Ypres Salient map highlighting the location where the 1st Canadian Division relieved the French in the front line from mid April 1915.Condition of the Line of Defence in the former French sector

17 April 1915

The trenches taken over in this former French sector were not in a good condition. Personal accounts by Canadians commented on the filthy and unsanitary conditions. There was a stench from numerous dead French and German soldiers killed in the fighting here during the battles for Ypres in autumn and winter 1914. They had either been buried in very shallow graves or were simply left lying on the surface in no-man's-land. Decomposing bodies were found in the trenches. In a report by Captain T C Irving, commanding officer of the 2nd Field Company Canadian Divisional Engineers, he stated:

“... things were in a deplorable state from the standpoint of defence, safety and sanitation, and large quantities of disinfectant should be sent into the trenches immediately for liberal use. This is part of the duty of the Sanitary Officer I understand and quick action should be taken.” (1)

The frontage of the 2nd Canadian Infantry Brigade (Section 1 - 1,650 yards' frontage - and Section 2 - 1,250 yards' frontage) was described in detail in Captain Irving's report. The following extracts give an idea of the conditions inherited by the Canadians.

Section 1 consisted of 15 isolated portions of trench. The state of the trenches in its sub-sections is described as follows:

“The right flank and the next portion to the left had a parapet of mud heaped up in front approximately 2 feet thick at the bottom and from 4 inches to 1 foot at the top with an occasional loophole punched through the earth. There is no parados for this part of trench. The water level is about two feet down below the surface of the ground with numerous shell holes and also a section of the trench behind partially filled with water. There was a plugged drain passing between these two sections in a North Easterly direction through the German lines. In front of these sections are numerous bodies buried at a very shallow depth making it impossible for us at many places to excavate at all. There is also human excreta littered all over the place.” (2)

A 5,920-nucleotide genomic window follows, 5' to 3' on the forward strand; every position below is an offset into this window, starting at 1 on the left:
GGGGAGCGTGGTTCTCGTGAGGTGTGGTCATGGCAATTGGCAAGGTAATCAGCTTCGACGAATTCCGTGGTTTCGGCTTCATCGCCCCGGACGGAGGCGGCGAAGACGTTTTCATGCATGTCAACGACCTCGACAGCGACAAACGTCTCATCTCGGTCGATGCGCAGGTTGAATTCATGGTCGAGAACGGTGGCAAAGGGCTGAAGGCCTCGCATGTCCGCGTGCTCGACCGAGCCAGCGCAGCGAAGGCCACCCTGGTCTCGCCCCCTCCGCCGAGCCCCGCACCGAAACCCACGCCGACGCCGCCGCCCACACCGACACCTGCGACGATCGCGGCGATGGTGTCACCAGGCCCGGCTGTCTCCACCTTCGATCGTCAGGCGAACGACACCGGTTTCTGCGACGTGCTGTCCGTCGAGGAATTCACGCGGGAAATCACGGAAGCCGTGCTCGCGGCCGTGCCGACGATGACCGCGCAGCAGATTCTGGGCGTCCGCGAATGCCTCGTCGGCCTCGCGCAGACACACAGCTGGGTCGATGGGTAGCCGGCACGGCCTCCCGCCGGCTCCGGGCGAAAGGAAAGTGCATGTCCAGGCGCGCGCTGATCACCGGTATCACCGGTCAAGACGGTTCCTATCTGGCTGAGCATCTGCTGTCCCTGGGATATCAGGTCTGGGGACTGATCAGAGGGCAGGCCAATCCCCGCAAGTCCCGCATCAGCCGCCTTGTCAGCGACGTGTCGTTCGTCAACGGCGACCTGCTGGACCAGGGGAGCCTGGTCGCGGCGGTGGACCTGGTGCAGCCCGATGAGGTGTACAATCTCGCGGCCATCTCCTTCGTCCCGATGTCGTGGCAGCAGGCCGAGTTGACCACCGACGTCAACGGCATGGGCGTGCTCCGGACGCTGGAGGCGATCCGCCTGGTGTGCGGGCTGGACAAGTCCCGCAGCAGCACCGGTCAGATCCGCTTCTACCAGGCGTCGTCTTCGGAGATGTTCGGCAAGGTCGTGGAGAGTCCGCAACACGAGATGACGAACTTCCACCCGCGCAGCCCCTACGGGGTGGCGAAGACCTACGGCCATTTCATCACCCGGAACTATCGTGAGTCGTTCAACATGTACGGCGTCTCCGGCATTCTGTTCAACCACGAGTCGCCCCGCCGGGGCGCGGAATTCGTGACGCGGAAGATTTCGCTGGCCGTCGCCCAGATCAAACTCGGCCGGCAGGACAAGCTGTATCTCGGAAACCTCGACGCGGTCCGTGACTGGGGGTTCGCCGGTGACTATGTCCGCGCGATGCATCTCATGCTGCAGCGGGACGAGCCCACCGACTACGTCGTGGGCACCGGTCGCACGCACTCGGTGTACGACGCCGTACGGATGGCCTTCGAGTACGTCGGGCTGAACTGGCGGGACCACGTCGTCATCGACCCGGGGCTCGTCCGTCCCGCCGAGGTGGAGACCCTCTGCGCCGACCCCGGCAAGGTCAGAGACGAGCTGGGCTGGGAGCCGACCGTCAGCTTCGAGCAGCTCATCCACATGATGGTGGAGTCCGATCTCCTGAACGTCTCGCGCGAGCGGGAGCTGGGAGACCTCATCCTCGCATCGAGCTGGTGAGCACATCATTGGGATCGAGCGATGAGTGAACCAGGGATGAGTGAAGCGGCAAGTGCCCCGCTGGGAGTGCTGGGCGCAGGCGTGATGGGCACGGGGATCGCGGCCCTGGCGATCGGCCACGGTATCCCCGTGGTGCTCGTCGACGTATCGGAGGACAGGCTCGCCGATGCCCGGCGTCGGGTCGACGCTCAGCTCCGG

Section 2 consisted of 5 isolated sections of trench. Captain Irving wrote of Section 2:

“Going to the left we next strike 650 feet of firing line completely enfiladed by the enemy's artillery, which had no traverses in it. The parapet ranged from 2 feet to 4 feet in height and from 6 inches at the top to three feet at the bottom in thickness. The ground where the men stand in the firing position is paved with rotting bodies and human excreta. The ground behind is full of excreta and dead bodies. This ground is about an average of 1 1/2 feet above the water table, so we are first putting in traverses to protect the men from direct enfilading fire, next a parados to protect them from the side kick of the enfilading fire, then the deepening of the trench to the water table and the thickening of the parapet. This is all being carried on as rapidly as we can get material.” (3)

The construction of the trenches varied, but most of the front line trenches were better described as breastworks, as they were above ground more often than below it. Some were only waist high. Most dug-outs were flimsily built, giving protection from the weather but not from enemy artillery shelling. In most places the trenches did not run in a continous line, being instead made up of groups of shallow fire and support trenches. There were no communication trenches except in the area of the front and support trenches.

The barbed wire entanglements in front of the front line were reasonably good but there was not much wire in the unfinished subsidiary trenches and supporting points to the rear of the front line. Some of it was found to be rusted and rotten. Field gun emplacements had not been dug in. The Canadians set to work immediately to try to strengthen a front line from which they could successfully defend themselves should the enemy attack. Barbed wire entanglements were laid out in front of trenches, machine gun emplacements and strong points. The bottom of the trenches were dug deeper and isolated trench sections were joined up to create continuous trench lines. Trenches were drained. Improvements were made to the parapet of the trenches by filling with earth in front of it and adding numerous sandbags to make it bullet proof: